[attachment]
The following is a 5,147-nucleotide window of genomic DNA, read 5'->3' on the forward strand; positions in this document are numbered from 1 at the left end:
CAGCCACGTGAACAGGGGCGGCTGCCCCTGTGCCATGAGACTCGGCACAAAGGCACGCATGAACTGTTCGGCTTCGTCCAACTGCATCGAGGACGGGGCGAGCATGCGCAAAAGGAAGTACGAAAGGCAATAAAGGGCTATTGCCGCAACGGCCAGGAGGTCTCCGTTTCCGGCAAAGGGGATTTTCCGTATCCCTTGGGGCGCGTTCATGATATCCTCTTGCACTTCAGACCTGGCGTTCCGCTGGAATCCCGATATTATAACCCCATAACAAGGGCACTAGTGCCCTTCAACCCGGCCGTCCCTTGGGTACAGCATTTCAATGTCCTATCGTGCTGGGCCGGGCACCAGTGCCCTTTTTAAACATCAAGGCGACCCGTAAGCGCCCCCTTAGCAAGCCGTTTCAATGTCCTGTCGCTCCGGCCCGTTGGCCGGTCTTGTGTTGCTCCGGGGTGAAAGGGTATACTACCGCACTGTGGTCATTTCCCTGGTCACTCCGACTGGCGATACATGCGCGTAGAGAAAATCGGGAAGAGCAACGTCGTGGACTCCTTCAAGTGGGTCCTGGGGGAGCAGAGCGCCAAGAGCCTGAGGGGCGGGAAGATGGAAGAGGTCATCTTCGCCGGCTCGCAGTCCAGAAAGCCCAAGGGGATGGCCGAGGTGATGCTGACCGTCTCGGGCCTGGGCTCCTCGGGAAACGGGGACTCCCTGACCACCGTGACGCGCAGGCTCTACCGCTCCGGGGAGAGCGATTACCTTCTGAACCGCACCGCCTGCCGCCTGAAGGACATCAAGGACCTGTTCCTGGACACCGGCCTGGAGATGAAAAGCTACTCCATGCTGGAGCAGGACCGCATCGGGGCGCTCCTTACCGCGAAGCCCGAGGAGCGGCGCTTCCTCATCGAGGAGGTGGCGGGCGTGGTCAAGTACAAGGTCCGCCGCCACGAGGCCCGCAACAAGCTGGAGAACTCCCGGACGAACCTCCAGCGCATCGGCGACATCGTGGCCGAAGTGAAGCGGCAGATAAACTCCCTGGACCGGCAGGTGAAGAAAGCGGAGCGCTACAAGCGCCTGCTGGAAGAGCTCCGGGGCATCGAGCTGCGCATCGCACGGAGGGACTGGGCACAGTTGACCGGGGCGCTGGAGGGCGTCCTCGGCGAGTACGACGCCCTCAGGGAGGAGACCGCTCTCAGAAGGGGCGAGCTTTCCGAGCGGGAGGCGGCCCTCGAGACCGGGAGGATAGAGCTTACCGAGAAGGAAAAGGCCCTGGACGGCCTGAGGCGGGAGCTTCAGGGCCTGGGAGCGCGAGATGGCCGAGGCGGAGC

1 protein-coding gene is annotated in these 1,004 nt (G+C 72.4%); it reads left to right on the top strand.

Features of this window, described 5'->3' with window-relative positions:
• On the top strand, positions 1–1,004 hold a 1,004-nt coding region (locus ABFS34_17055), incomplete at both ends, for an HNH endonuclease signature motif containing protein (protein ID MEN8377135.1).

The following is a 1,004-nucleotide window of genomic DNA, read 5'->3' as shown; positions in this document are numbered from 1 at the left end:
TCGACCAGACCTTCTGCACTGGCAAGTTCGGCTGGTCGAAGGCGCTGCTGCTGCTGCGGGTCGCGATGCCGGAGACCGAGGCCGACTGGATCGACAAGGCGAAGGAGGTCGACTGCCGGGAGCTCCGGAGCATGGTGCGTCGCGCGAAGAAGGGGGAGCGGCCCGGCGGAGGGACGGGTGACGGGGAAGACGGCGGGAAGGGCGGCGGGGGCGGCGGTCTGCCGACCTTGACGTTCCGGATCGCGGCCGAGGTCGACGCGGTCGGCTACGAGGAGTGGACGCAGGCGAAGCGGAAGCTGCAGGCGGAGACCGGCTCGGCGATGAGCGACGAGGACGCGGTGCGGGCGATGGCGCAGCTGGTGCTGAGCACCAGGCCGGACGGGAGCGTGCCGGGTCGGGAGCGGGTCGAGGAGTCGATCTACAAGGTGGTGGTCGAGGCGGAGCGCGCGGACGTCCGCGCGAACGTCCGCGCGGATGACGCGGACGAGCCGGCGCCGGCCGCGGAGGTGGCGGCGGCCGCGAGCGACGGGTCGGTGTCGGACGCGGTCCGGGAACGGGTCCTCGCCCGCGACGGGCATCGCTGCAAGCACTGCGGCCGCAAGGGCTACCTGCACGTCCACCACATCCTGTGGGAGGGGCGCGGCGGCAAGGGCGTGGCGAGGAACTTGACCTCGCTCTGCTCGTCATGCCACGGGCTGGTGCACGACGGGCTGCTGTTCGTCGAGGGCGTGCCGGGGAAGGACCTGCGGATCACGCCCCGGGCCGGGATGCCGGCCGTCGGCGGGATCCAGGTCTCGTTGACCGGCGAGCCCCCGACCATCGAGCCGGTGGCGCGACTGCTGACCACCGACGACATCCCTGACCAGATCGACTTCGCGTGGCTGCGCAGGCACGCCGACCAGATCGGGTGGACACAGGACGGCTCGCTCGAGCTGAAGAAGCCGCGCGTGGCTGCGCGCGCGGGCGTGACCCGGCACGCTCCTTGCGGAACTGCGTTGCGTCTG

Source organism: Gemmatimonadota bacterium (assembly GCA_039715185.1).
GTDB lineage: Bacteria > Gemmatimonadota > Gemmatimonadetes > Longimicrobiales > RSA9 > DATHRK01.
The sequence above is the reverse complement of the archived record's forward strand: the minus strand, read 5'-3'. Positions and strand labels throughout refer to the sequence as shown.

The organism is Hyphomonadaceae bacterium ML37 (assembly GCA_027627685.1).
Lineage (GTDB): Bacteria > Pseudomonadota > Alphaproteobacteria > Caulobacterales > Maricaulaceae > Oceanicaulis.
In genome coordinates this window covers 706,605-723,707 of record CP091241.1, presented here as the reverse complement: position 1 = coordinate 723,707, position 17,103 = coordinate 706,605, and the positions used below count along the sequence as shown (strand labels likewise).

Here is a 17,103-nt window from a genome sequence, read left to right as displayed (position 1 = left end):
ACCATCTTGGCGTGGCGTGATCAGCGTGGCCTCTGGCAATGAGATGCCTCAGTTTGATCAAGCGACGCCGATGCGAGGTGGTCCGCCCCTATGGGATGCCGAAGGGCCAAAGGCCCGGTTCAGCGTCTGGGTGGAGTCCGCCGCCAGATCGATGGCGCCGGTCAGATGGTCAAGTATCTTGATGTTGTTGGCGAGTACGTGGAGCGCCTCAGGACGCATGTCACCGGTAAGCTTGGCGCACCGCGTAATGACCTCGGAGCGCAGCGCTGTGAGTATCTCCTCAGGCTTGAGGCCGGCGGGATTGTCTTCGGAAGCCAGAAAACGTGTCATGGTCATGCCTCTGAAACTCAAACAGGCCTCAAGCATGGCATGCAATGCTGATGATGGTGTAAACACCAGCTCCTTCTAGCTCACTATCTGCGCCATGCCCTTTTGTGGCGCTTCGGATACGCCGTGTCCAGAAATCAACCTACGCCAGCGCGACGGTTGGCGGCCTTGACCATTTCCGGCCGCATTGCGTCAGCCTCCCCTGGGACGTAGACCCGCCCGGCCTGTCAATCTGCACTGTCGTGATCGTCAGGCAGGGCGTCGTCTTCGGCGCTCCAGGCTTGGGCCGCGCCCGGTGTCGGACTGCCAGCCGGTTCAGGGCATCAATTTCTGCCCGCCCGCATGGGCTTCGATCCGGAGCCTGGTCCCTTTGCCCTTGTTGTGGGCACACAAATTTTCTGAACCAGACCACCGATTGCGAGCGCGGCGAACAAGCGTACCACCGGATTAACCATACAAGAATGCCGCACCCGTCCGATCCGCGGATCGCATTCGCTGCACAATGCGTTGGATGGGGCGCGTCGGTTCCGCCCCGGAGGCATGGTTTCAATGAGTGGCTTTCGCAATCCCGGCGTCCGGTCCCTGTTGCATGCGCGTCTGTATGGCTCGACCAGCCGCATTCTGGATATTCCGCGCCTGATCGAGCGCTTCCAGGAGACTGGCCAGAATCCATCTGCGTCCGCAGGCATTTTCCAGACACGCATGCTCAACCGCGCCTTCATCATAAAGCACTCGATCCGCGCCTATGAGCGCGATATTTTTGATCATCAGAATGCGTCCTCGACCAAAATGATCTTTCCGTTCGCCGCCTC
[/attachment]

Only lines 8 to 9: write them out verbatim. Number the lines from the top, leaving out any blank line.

Source organism: Gemmatimonadota bacterium (assembly GCA_039715185.1).
GTDB lineage: Bacteria > Gemmatimonadota > Gemmatimonadetes > Longimicrobiales > RSA9 > DATHRK01.